Baldwin, signed as an undrafted free agent from Stanford, has 20 catches for 330 yards and two scores even though he played sparingly in the season opener.

How surprising is Baldwin's production? His college coach, Jim Harbaugh, surely did not see it coming. Harbaugh's 49ers were seeking a slot receiver in the draft. They went with Johnson in the sixth round partially because the 49ers' receivers coach, John Morton, coached Johnson at USC. There was no shame in the selection; the draft guides I saw rated Johnson over Baldwin.

Johnson failed to earn a roster spot. Baldwin is leading Seattle in targets, receptions and receiving yards. He caught eight passes for 136 yards and a touchdown during the Seahawks' 36-25 victory over the New York Giants in Week 5. His 55-yard touchdown reception against the 49ers in Week 1 helped Seattle erase most of a double-digit deficit in the fourth quarter.

Among Seattle rookies, only Joey Galloway, with 349 yards in 1995, has gained more receiving yards than Baldwin through five games, according to ESPN Stats & Information (Hall of Famer Steve Largent had been second with 313 yards through five games in 1976).

Baldwin was initially reluctant to bite when I asked him how much motivation he gets from knowing his own college coach could have drafted him or signed him, but did not.

"There is definitely motivation that comes out of that," Baldwin said. "Obviously, I went undrafted, so there is motivation from that as a whole, but definitely motivation."

Baldwin's college career was up and down. He became disillusioned with his diminished role as a junior, as the Pensacola News recounted in a story available via PDF.

"He is one of the most mentally strong people I have ever met," said 49ers tight end Konrad Reuland, a rookie who played with Baldwin at Stanford and lived with him for a time. "He had his ups and downs at Stanford. He always battled back from any kind of injury or setback that he had. He’s just mentally tough. He went through a year where he didn’t play very much and came back the next year and was our best receiver."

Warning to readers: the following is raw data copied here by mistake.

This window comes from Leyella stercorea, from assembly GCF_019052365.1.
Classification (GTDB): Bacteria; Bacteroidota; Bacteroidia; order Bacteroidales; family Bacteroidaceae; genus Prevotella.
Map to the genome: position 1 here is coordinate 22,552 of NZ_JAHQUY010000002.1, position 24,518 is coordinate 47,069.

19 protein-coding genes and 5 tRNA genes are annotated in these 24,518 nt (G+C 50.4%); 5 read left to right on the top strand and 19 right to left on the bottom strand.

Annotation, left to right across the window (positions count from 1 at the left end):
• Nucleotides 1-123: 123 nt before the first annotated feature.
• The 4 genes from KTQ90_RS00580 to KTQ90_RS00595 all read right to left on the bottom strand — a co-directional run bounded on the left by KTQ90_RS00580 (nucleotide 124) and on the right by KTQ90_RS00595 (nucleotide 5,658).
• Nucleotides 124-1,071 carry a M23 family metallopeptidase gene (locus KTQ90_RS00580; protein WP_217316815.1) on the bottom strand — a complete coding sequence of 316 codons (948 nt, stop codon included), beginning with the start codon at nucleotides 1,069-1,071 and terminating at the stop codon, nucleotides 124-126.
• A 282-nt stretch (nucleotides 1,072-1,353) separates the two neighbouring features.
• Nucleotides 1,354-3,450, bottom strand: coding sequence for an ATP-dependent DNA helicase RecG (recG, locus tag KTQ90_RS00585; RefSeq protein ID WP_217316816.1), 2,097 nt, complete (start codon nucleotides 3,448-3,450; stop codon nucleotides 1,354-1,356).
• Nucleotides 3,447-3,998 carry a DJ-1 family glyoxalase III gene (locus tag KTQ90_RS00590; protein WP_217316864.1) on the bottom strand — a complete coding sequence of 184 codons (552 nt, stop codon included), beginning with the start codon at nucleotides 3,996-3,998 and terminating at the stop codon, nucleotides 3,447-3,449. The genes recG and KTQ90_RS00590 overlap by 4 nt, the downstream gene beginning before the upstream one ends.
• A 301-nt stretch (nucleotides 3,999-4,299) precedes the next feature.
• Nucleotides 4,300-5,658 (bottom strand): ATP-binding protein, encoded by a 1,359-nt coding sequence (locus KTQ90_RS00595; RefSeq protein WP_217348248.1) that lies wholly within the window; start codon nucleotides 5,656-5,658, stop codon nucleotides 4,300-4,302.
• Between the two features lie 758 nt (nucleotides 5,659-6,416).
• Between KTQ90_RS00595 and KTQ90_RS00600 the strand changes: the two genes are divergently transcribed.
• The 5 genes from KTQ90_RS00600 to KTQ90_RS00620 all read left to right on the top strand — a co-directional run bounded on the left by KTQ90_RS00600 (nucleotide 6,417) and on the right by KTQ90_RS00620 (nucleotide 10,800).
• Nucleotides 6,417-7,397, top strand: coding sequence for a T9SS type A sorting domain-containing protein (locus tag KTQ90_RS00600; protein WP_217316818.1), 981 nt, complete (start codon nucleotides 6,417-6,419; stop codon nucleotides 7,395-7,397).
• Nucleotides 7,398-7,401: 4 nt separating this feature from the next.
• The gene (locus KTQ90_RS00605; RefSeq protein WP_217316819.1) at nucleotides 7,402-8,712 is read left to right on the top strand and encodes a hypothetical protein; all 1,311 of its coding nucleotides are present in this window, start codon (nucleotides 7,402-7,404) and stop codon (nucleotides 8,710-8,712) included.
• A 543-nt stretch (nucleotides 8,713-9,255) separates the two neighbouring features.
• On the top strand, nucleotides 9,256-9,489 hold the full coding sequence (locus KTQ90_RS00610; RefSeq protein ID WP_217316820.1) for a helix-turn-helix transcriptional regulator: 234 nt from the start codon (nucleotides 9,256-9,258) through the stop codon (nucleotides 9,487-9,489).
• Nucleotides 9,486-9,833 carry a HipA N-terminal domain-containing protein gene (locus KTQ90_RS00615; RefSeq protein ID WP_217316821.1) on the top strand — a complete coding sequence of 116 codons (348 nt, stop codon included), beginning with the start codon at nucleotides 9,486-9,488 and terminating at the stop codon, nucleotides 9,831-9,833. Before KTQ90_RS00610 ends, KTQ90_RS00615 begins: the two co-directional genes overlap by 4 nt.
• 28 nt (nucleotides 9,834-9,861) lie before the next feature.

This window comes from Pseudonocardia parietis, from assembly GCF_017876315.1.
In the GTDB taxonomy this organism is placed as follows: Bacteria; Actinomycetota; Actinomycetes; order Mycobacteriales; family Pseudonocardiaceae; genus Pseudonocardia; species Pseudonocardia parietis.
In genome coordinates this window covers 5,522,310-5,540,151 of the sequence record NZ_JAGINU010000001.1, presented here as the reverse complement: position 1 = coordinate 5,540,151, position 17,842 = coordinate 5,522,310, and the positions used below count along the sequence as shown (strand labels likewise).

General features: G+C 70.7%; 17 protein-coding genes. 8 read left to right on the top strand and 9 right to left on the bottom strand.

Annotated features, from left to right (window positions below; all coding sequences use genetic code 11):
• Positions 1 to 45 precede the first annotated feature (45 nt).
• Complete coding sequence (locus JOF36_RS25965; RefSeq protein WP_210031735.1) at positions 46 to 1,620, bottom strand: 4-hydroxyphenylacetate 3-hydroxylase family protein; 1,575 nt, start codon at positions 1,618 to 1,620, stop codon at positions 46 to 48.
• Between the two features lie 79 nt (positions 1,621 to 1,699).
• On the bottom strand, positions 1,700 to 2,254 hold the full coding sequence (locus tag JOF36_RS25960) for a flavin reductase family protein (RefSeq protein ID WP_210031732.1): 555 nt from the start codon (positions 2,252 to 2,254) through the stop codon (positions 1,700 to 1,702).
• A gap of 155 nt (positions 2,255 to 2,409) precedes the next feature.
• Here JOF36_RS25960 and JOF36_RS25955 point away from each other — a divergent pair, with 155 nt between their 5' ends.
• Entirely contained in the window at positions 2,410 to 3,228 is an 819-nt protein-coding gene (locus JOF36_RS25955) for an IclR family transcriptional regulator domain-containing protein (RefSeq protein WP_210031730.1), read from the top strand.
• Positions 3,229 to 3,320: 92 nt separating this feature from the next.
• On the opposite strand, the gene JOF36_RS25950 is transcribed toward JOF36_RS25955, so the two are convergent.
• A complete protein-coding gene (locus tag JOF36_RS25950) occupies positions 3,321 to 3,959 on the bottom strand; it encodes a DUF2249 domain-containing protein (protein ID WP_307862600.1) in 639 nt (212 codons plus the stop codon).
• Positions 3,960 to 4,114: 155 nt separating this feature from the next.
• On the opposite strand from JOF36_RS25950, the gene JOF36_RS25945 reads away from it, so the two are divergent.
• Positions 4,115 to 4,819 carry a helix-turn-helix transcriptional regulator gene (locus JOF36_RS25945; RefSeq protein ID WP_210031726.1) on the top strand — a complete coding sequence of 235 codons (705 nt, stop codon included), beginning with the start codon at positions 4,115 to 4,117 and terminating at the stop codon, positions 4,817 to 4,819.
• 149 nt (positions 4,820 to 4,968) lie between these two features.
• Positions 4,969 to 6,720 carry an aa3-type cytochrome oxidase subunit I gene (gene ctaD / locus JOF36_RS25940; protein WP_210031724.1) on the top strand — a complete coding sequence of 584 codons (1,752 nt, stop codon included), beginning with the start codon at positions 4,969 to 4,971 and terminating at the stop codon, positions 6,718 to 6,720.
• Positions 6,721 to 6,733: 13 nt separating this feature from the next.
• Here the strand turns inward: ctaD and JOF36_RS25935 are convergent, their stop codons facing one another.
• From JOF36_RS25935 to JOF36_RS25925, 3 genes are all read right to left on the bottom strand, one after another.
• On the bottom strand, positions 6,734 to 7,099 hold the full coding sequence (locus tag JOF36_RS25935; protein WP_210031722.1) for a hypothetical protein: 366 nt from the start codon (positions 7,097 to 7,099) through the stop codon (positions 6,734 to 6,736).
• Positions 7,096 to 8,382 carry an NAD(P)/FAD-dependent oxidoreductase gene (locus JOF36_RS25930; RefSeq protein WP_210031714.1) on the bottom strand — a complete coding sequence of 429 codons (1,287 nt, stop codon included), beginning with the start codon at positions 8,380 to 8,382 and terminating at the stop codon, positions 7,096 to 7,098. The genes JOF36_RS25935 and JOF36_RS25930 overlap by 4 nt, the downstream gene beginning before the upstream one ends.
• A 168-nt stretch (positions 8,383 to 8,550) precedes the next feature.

Baldwin appears ideally suited for the slot. The Seahawks, despite having already had their bye week, rank eighth in the league with 203 plays featuring at least three wide receivers. Baldwin's presence helps account for some of that.

The Seahawks want him on the field and value what he offers from the slot in particular. So far, Baldwin has nine receptions for 125 yards and a touchdown from the left slot, seven receptions for 114 yards from the right slot and four receptions for 91 yards when lining up outside, according to ESPN Stats & Information.

"In terms of physical ability, he is one of the quickest guys I have ever seen in and out of his breaks," Reuland said. "He’s got those cat-like reflexes and just explodes in and out of his breaks."

Baldwin has also proved he can bounce back from big hits, whether from opposing defensive backs -- one such hit drew a $15,000 fine -- or from the NFL teams that decided he wasn't worth drafting.